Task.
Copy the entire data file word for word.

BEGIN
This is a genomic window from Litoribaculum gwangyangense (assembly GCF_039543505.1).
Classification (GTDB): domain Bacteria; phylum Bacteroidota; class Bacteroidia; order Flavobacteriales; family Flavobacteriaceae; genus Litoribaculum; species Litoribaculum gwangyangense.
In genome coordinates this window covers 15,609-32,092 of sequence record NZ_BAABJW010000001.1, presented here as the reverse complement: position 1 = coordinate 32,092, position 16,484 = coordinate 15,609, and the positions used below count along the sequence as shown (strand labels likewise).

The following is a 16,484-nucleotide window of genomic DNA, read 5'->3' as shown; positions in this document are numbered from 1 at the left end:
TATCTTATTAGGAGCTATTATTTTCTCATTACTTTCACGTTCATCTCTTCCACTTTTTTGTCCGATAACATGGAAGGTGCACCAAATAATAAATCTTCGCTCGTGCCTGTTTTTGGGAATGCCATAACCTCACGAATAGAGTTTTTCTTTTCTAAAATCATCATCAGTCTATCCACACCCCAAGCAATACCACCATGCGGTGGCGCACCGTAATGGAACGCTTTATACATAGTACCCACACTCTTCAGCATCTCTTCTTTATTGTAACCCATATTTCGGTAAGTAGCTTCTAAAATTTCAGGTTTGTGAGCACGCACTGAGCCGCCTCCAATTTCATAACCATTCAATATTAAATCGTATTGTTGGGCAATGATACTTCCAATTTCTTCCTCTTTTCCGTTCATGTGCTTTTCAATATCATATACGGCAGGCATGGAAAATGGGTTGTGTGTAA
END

This is a genomic window from Litoribaculum gwangyangense (assembly GCF_039543505.1).
Classification (GTDB): domain Bacteria; phylum Bacteroidota; class Bacteroidia; order Flavobacteriales; family Flavobacteriaceae; genus Litoribaculum; species Litoribaculum gwangyangense.
In genome coordinates this window covers 15,609-32,092 of sequence record NZ_BAABJW010000001.1, presented here as the reverse complement: position 1 = coordinate 32,092, position 16,484 = coordinate 15,609, and the positions used below count along the sequence as shown (strand labels likewise).

The following is a 16,484-nucleotide window of genomic DNA, read 5'->3' as shown; positions in this document are numbered from 1 at the left end:
TATCTTATTAGGAGCTATTATTTTCTCATTACTTTCACGTTCATCTCTTCCACTTTTTTGTCCGATAACATGGAAGGTGCACCAAATAATAAATCTTCGCTCGTGCCTGTTTTTGGGAATGCCATAACCTCACGAATAGAGTTTTTCTTTTCTAAAATCATCATCAGTCTATCCACACCCCAAGCAATACCACCATGCGGTGGCGCACCGTAATGGAACGCTTTATACATAGTACCCACACTCTTCAGCATCTCTTCTTTATTGTAACCCATATTTCGGTAAGTAGCTTCTAAAATTTCAGGTTTGTGAGCACGCACTGAGCCGCCTCCAATTTCATAACCATTCAATATTAAATCGTATTGTTGGGCAATGATACTTCCAATTTCTTCCTCTTTTCCGTTCATGTGCTTTTCAATATCATATACGGCAGGCATGGAAAATGGGTTGTGTGTAA